One of the most important issues related to "big data" goes directly to property rights and who owns and controls farm-level data that may be collected, the American Farm Bureau Federation told Congress. Risks to privacy that farmers face are of great concern, according to Farm Bureau.
"For years, farmers have used technology advances to better match varieties of seeds, production inputs and management practices with specific field characteristics," said Brian Marshall, a farmer and Missouri Farm Bureau member testifying to the House Small Business Committee on behalf of AFBF. Further, noted Marshall, "While farmers have been experimenting for well over a decade, only now is the industry starting to consider all the uses of this transformative technology."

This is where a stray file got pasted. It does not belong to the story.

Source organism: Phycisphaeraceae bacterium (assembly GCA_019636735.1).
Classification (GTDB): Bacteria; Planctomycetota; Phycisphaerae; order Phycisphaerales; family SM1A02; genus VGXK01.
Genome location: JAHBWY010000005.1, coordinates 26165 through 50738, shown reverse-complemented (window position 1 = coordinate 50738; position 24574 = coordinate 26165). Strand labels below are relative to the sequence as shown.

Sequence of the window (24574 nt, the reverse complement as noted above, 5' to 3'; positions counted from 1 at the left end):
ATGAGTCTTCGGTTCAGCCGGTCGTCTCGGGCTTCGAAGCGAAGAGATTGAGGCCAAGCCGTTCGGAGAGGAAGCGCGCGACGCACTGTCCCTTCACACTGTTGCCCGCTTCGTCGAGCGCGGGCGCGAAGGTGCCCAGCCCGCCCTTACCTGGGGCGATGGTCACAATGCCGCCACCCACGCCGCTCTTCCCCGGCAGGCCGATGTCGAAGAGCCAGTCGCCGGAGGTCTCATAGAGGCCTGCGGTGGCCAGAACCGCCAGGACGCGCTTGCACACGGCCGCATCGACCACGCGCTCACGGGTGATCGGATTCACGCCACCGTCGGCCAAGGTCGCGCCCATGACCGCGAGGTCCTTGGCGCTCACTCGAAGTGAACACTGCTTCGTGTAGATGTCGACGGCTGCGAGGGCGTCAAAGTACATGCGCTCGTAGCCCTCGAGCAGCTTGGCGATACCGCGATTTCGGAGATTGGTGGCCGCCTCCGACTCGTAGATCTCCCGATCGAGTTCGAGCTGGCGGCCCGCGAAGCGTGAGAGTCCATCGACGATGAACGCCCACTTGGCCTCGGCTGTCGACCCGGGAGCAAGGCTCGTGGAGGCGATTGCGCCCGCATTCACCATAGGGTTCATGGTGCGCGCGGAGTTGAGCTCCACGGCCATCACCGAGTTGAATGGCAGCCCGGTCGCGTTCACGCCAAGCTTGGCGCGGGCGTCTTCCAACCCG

Farmers are right to be concerned about data privacy, Marshall said, in part because the information collected is valuable to companies. Also of concern are the risks to privacy that farmers could face related to the release of information about pesticide use or biotech crops, which are accepted farming practices that have been dubbed politically unpopular.
In addition, "Farmers should have a say in and be compensated when their data is sold," Marshall said.
Another data privacy issue of concern to Farm Bureau centers around the use of unmanned aircraft systems, better known as drones, for commercial purposes in agriculture and forestry.
Operators of drones should be required to gain the consent of the landowner or farmer if surveying or gathering data about the landowner's property below navigable airspace, explained Marshall. Further, Farm Bureau opposes federal agencies using drones for regulatory enforcement, litigation, and as a sole source for natural resource inventories without the consent of the landowner below navigable airspace.